Dedication continues 50 years later
While the Ramsey Volunteer Fire Department has experienced many changes since its inception 50 years ago, one thing remains constant: its commitment to service.
The 40 firefighters and associate members who make up today’s department that serves the 113 square miles of Blue River, Jackson and Spencer townships in northern Harrison County, celebrated its golden anniversary Saturday with open houses for the public at its three stations and capped off the day with a program that evening at Unity Chapel United Methodist Church for past and present ‘ and maybe some future ‘ members.
Don Hanen, who’s been on the department since 1986, was the organizer of the celebration.
Each of the firehouses had different events: the first station, located in Ramsey, had a coloring contest for children and a bouncy house; at the New Salisbury station, firefighters demonstrated the ‘jaws of life’ and showed off the fire department’s recently purchased 75-foot ladder truck; and, in Frenchtown, guests, young and old alike, could try their hand at holding a fire hose while shooting a stream of water.
For the evening event, the current members donned their new Class A uniforms.
It was on July 10, 1961, that the fire department’s articles of incorporation were approved by the Indiana Secretary of State’s office. Three of the founding members were attendance Saturday: Billy J. Davis, Jim Leffler and Paul (Pete) Martin, who still serves on the department.
The idea for a fire department came from members of the Ramsey Spencer Grange, who started having public meetings two years earlier about how to form a fire department.
‘They met all kinds of resistance in the beginning,’ Jeremy Leffler, who served on the Ramsey VFD from 1993 to 2011 and is now a captain with the Lyndon (Ky.) Fire Department. ‘Some people didn’t see a need for a fire department.’
Donations allowed for the purchase of the department’s first fire truck, a 1953 Reo pumper that cost $500.
‘It was determined that they needed a steady income’ to buy additional equipment, Leffler said, so they started having barbecue chicken dinners, which were ‘very, very popular.’
Initially held annually, the dinners are now held twice a year.
‘As the department grew, we needed to add equipment,’ Dennis Lemmel, who has been on the department since 1983, said.
Ramsey was the first fire department in the area to acquire the ‘jaws of life,’ a device mostly used to aid rescue workers in removing people from mangled vehicles.
The department now houses 14 vehicles at its three stations.
Robert (Bob) Pate, who has the longest tenure as the department’s treasurer (29 years), told how most everything has gone up in price ‘ electricity from $7.80 to $400 per month; LP gas from 15 cents a gallon to $1.20; and fuel, ‘we won’t even talk about that’ ‘ except for the phone bill.
Without a central dispatch in its early days, firefighters relied on Norman and Roxanne Swarens to answer calls for help then send the firefighters to the proper locations.
Ned Wiseman, the current fire chief, said past and present members ‘built a solid foundation’ for the department, which now has a waiting list of people who want to serve.
‘The current members now, sooner or later, will be role models to the new ones coming on,’ said Wiseman, who started in fire service when he was 14 with older members helping him out ‘tremendously’ and is now a paid firefighter in Louisville.
He expressed appreciation to the township trustees and the Harrison County Board of Commissioners for helping the department financially during the past 50 years.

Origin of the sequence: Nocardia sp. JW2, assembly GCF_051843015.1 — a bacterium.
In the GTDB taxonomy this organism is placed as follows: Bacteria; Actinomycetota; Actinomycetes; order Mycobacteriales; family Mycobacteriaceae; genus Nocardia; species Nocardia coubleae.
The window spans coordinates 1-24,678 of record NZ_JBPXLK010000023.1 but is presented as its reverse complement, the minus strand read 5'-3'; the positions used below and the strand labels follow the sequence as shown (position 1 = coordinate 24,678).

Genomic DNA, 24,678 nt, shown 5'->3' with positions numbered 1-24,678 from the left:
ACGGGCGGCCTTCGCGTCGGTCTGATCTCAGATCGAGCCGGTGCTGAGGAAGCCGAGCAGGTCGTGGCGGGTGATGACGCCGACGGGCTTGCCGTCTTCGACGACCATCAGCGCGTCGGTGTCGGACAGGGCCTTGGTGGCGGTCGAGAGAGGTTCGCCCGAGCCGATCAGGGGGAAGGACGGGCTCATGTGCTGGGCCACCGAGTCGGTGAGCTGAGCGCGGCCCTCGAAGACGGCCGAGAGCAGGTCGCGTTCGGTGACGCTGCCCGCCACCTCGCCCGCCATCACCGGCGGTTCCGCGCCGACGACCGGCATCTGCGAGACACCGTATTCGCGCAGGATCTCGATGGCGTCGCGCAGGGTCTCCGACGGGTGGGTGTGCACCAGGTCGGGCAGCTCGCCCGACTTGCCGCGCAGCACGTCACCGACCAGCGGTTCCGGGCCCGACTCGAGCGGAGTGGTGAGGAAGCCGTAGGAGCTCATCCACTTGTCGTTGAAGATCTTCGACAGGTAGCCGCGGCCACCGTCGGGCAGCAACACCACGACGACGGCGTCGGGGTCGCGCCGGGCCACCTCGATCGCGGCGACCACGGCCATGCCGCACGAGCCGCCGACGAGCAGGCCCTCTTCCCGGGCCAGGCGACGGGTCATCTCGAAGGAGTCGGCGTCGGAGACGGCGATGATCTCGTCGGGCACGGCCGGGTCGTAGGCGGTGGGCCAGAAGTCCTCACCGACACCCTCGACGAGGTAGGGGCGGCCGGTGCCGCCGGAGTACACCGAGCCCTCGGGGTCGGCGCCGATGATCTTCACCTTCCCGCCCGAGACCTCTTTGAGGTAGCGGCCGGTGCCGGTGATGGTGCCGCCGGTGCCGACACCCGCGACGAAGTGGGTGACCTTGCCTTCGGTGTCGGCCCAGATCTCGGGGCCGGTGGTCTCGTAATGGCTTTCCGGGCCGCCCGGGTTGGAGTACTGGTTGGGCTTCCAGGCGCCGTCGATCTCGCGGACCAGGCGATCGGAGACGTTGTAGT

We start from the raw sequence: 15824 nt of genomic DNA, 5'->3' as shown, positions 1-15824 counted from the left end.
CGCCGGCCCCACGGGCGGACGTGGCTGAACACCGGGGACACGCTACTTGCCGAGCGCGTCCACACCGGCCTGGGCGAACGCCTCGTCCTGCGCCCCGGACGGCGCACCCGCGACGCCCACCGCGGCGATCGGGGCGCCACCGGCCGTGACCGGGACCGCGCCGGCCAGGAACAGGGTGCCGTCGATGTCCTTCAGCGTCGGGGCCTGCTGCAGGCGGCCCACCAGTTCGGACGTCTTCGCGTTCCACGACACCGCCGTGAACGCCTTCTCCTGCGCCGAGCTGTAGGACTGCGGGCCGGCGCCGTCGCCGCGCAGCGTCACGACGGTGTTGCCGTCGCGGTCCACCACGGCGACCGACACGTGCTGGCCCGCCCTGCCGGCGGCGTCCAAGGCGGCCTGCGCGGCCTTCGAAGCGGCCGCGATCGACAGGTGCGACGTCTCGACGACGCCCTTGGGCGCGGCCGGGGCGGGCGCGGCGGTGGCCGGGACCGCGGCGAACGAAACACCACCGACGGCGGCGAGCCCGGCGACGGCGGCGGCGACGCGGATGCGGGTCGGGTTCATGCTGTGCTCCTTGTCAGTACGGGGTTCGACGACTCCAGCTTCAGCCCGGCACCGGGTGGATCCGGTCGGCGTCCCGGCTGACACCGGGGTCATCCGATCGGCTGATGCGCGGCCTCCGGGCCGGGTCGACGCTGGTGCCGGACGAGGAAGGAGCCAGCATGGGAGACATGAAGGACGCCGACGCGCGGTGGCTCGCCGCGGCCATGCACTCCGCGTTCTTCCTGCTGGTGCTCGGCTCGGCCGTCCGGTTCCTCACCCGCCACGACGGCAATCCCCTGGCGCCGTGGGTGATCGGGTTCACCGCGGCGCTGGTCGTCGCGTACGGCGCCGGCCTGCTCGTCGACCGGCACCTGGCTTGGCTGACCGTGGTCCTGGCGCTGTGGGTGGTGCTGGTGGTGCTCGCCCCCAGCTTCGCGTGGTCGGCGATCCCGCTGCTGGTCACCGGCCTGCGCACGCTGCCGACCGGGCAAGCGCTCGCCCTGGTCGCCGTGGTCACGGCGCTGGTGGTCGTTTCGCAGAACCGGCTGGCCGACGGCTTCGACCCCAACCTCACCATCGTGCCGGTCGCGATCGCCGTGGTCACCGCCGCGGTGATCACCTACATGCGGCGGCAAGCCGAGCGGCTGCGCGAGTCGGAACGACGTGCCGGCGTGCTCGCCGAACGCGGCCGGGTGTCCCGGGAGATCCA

Firefighters do more than put out fires, Wiseman said. They do community service projects such as Career Day at schools and collect money for the WHAS Crusade for Children. (Ramsey VFD has turned in more than $172,000 to the Crusade since 1996, the first year Hanen could find records of donations for the fire department.)
While improved equipment, such as turn-out gear, breathing apparatuses, thermal imaging cameras and traffic vests, has increased safety for the firefighters, the risks have grown. Wiseman said they now have to be concerned with air bags in vehicles, high voltage in hybrid vehicles and methamphetamine labs in homes.
Seventy percent of runs today have nothing to do with fires, Martin said.
Wiseman thanked the families of firefighters for their understanding when calls for service get in the way of spending time together.
Assistant fire chief Roscoe Meek, who talked about the department’s future, said that 72 percent of all firefighters in the United States are volunteers, saving communities about $40,000 to $45,000 a year per firefighter.
Hanen spoke briefly about 9/11 and a flag he had carried in his truck as a way to remember the ‘343 emergency workers (who) lost their life that day.’ During a recent visit to Shanksville, Pa., where United Airlines Flight 93 crashed, Hanen left his flag. He hopes to return to Shanksville once the memorial to the victims is completed.
Awards were presented near the program’s conclusion. Among them were: five-year pins to Ray Harris and Vanessa Barr; 10-year pin to John Gott; 15-year pin to Trevor Whittaker; 25-year pins to Don Hanen and Russell Sieg; and a 50-year pin, as well as a lifetime membership and ‘gold card’ to Martin.
M. Paul Holcomb, District 16 chairman of the Indiana Volunteer Firefighters Association, helped distribute the awards.
Boy Scout Troop 4071 presented the colors and led the pledge of allegiance.
Mary Long, wife of former firefighter Andy Long who is a state fire marshal, played the piano, including military songs in honor of veterans, and led everyone in singing the national anthem prior to the meal.
The Rev. Jeff Reed, pastor at Unity Chapel, gave the invocation before the meal, which was prepared by church members.